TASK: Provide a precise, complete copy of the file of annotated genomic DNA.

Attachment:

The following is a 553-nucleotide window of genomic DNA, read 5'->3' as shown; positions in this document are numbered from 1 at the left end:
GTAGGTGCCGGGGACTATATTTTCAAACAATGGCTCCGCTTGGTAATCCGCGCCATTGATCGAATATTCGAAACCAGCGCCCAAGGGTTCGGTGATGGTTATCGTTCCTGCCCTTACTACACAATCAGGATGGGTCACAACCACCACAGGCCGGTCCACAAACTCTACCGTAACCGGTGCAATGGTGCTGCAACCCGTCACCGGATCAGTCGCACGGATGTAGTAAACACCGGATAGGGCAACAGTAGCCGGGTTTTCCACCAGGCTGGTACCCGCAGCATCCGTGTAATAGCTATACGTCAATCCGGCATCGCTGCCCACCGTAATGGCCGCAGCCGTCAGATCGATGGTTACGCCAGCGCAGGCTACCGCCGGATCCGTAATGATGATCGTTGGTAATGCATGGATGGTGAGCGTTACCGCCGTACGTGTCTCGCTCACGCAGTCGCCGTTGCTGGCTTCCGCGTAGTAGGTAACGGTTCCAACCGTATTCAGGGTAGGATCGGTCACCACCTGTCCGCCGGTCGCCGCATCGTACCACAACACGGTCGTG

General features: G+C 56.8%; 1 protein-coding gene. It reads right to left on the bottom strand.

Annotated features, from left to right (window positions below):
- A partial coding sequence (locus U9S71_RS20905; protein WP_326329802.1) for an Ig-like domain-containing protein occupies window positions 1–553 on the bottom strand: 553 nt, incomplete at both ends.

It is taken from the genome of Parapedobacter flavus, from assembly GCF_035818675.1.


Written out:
The following is a 553-nucleotide window of genomic DNA, read 5'->3' as shown; positions in this document are numbered from 1 at the left end:
GTAGGTGCCGGGGACTATATTTTCAAACAATGGCTCCGCTTGGTAATCCGCGCCATTGATCGAATATTCGAAACCAGCGCCCAAGGGTTCGGTGATGGTTATCGTTCCTGCCCTTACTACACAATCAGGATGGGTCACAACCACCACAGGCCGGTCCACAAACTCTACCGTAACCGGTGCAATGGTGCTGCAACCCGTCACCGGATCAGTCGCACGGATGTAGTAAACACCGGATAGGGCAACAGTAGCCGGGTTTTCCACCAGGCTGGTACCCGCAGCATCCGTGTAATAGCTATACGTCAATCCGGCATCGCTGCCCACCGTAATGGCCGCAGCCGTCAGATCGATGGTTACGCCAGCGCAGGCTACCGCCGGATCCGTAATGATGATCGTTGGTAATGCATGGATGGTGAGCGTTACCGCCGTACGTGTCTCGCTCACGCAGTCGCCGTTGCTGGCTTCCGCGTAGTAGGTAACGGTTCCAACCGTATTCAGGGTAGGATCGGTCACCACCTGTCCGCCGGTCGCCGCATCGTACCACAACACGGTCGTG

General features: G+C 56.8%; 1 protein-coding gene. It reads right to left on the bottom strand.

Annotated features, from left to right (window positions below):
- A partial coding sequence (locus U9S71_RS20905; protein WP_326329802.1) for an Ig-like domain-containing protein occupies window positions 1–553 on the bottom strand: 553 nt, incomplete at both ends.

It is taken from the genome of Parapedobacter flavus, from assembly GCF_035818675.1.